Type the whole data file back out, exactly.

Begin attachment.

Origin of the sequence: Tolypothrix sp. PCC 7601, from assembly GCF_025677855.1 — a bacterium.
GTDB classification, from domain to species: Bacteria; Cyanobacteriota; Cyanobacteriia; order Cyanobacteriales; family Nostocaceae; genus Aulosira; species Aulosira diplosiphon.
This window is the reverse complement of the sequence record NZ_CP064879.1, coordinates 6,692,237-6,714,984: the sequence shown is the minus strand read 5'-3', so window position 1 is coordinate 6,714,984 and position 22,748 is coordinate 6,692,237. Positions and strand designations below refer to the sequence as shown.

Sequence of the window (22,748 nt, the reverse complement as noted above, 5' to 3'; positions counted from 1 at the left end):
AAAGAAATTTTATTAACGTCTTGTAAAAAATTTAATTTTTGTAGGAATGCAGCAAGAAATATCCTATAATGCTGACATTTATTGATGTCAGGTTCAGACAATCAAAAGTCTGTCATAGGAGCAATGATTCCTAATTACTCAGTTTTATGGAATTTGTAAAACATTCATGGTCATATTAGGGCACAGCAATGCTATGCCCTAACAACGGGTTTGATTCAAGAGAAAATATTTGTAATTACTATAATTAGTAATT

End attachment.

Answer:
Origin of the sequence: Tolypothrix sp. PCC 7601, from assembly GCF_025677855.1 — a bacterium.
GTDB classification, from domain to species: Bacteria; Cyanobacteriota; Cyanobacteriia; order Cyanobacteriales; family Nostocaceae; genus Aulosira; species Aulosira diplosiphon.
This window is the reverse complement of the sequence record NZ_CP064879.1, coordinates 6,692,237-6,714,984: the sequence shown is the minus strand read 5'-3', so window position 1 is coordinate 6,714,984 and position 22,748 is coordinate 6,692,237. Positions and strand designations below refer to the sequence as shown.

Sequence of the window (22,748 nt, the reverse complement as noted above, 5' to 3'; positions counted from 1 at the left end):
AAAGAAATTTTATTAACGTCTTGTAAAAAATTTAATTTTTGTAGGAATGCAGCAAGAAATATCCTATAATGCTGACATTTATTGATGTCAGGTTCAGACAATCAAAAGTCTGTCATAGGAGCAATGATTCCTAATTACTCAGTTTTATGGAATTTGTAAAACATTCATGGTCATATTAGGGCACAGCAATGCTATGCCCTAACAACGGGTTTGATTCAAGAGAAAATATTTGTAATTACTATAATTAGTAATT